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BASEBALL

Japanese Success Points Up World of Possibilities

April 08, 2001|ROSS NEWHAN

Wearing his sixth uniform since the Dodgers granted his trade request in midseason of 1998, Hideo Nomo's improbable no-hitter on a damp night in Camden Yards, a hitter's haven, was more than a tribute to his resiliency and a temporary respite from the gloom and doom of the Boston Red Sox's spring.

It highlighted an impressive opening week for Japanese players at the major league level-- with outfielders Ichiro Suzuki of the Seattle Mariners and Tsuyoshi Shinjo of the New York Mets becoming the first Japanese position players to play in the big leagues and Seattle closer Kazuhiro Sasaki picking up where he left off as the American League's rookie of the year.

It was also another headline reminder of baseball's expanding globalization-- illustrated by the growing number of foreign players and last Sunday's Puerto Rico opener, following the 1999 and 2000 openers in Mexico and Japan.

Given that baseball is probably at saturation in U.S. markets, aside from another try, perhaps, in Washington, D.C., expansion beyond the U.S. and Canada seems inevitable--although not in the immediate future.

In fact, as a partial solution to the economic and disparity issues, baseball may be headed the other way.

There is growing belief that contraction--the elimination of two teams at the end of this season--is a legitimate possibility.

"We can't continue to share revenue and national TV money with some clubs that aren't producing any revenue on their own," the president of one National League team said. "Shutting down a team or two may represent a blow to the industry's image, but improving our overall health and stability is far more important."

Taking a global view, Commissioner Bud Selig said, "We were very slow over too many years to take advantage of our international popularity and opportunities. Obviously, we have no expansion plans, but we will continue to be very aggressive from a marketing and talent standpoint."

Selig said that the 2002 season, barring a work stoppage, is almost certain to open in a foreign country and that in-season games may be played in as many as three countries, excluding the U.S and Canada.

"It's just a question of where, and we're studying that now," he said.

Nowadays, a player's credentials have to include a work visa and passport. Of the 854 players on opening-day rosters and disabled lists, more than a fourth, 25.3%, were born outside the U.S., up from 23.6% last year.

The Caribbean hotbeds, the Dominican Republic, Puerto Rico and Venezuela, continue as the leading exporters, but there are now 10 major leaguers from Cuba and eight from Nomo's Japan.

No one is more familiar with the Japanese invasion than Dodger pitching coach Jim Colborn, whose friendship with Shigetoshi Hasegawa was instrumental in the reliever's decision to leave Japan for the Angel bullpen and who also imported both Sasaki and Suzuki to Seattle as the Mariners' Pacific Rim scouting director.

Colborn pitched and coached in Japan before scouting there. He believes Nomo's success with the Dodgers in the mid-'90s helped change the mind-set of many Japanese players regarding their ability to succeed in the major leagues.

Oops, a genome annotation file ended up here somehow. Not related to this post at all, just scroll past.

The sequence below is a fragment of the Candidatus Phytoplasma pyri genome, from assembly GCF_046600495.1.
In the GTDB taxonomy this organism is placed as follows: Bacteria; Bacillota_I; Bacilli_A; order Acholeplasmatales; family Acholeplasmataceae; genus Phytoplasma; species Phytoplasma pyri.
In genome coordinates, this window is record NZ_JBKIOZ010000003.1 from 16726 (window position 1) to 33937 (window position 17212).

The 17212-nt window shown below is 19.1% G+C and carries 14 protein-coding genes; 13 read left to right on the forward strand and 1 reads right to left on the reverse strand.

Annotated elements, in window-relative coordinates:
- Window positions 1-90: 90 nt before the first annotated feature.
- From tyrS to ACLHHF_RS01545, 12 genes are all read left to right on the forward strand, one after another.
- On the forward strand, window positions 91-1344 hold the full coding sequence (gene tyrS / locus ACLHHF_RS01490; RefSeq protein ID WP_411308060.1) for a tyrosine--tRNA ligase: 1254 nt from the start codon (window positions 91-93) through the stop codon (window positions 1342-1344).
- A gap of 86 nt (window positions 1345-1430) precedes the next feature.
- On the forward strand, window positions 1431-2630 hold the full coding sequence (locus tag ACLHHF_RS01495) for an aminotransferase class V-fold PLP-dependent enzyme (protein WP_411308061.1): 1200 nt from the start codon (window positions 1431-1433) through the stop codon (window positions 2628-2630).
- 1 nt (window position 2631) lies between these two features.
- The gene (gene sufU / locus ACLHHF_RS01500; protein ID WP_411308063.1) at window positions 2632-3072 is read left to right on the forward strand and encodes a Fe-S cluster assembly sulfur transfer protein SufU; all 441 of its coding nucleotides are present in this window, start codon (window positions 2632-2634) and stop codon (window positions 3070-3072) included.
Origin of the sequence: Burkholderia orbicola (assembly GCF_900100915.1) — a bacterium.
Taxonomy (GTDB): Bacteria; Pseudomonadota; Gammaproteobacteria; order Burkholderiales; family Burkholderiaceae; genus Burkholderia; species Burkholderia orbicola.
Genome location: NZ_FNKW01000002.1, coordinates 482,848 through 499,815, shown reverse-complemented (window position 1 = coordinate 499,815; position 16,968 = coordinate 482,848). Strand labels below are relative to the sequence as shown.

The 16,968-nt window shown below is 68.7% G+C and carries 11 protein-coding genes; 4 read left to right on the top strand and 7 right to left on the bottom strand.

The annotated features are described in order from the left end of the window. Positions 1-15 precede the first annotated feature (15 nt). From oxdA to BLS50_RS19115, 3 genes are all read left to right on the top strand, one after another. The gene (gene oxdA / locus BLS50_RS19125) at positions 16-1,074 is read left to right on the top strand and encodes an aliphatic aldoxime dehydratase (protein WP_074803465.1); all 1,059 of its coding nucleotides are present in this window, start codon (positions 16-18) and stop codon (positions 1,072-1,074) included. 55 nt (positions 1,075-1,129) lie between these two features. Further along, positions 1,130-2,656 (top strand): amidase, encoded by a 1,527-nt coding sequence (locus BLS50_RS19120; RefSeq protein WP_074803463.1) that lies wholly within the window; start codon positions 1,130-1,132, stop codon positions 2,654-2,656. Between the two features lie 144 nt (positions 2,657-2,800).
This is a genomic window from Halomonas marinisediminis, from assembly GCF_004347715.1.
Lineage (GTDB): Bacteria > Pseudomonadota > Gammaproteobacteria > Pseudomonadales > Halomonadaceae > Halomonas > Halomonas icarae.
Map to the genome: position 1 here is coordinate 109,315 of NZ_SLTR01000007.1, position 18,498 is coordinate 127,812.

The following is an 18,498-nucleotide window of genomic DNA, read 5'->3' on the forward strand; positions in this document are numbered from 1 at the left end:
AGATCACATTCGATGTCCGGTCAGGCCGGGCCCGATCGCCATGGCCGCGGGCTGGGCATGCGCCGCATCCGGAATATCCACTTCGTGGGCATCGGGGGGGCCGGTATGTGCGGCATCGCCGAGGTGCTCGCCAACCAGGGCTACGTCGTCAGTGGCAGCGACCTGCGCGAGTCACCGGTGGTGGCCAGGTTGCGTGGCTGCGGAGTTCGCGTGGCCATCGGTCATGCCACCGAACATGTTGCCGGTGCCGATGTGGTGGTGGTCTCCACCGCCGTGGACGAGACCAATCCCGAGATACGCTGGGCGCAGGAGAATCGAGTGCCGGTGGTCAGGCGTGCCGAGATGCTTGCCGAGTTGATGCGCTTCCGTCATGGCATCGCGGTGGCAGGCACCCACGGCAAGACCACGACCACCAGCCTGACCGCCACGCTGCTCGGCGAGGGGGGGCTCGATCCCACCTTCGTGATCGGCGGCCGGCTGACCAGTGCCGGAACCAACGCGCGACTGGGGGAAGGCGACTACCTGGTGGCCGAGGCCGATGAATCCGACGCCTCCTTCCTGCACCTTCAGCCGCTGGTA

"I think the talent was always there," Colborn said. "But you would ask a Japanese player in the '90s if he was interested in playing in the majors and he would say, 'No, they are too big, too powerful.' They tended to be intimidated. Once they could make the comparison based on the performance of one of their own, many started to envision coming, and I think many more will make the jump. They are in the top 1% for dedication, determination and perseverance. Those are characteristics you can count on."

The global market, of course, has given baseball an expanded and, generally, cheaper talent pool, compared to the June draft, which governs amateur players in the U.S., Puerto Rico and Canada.

In the coming labor negotiations, however, management will ask the players' union to approve a worldwide draft, giving smaller-revenue clubs, in Selig's view, a better shot at the more expensive international players. It's a bargaining chip that the union may be willing to consider.

Meantime, Nomo has taken that perseverance Colborn cited to a new height, becoming only the fourth pitcher to throw a no-hitter in both leagues. Since former Dodger general manager Fred Claire wasted no time responding to his trade demand--unlike the current administration that has simply wiped Gary Sheffield's spittle from its face and warmly asked Sheffield to stay--Nomo has pitched for the Mets, Milwaukee Brewers and Detroit Tigers, plus the triple-A Iowa Cubs and double-A Huntsville (Ala.) Stars.

At 33, he signed a one-year, $4.5-million contract with the Red Sox, was rocked in spring training, but proved in Baltimore that his forkball lives and he may be more than a Band-Aid in a patchwork rotation after Pedro Martinez. The Red Sox, of course, spent $160 million on Manny Ramirez and are looking for any ray of sunshine.

Shortstop Nomar Garciaparra has been lost for half the season at least, Dante Bichette, Trot Nixon and Jose Offerman are grumbling over reduced roles, Carl Everett is a ticking time bomb who seems to miss every other team bus, and Manager Jimy Williams is openly defiant of General Manager Dan Duquette, benching some of Duquette's most expensive signings and playing who he wants.

For long-suffering Red Sox fans, Nomomania is welcome relief from their usual paranoia.

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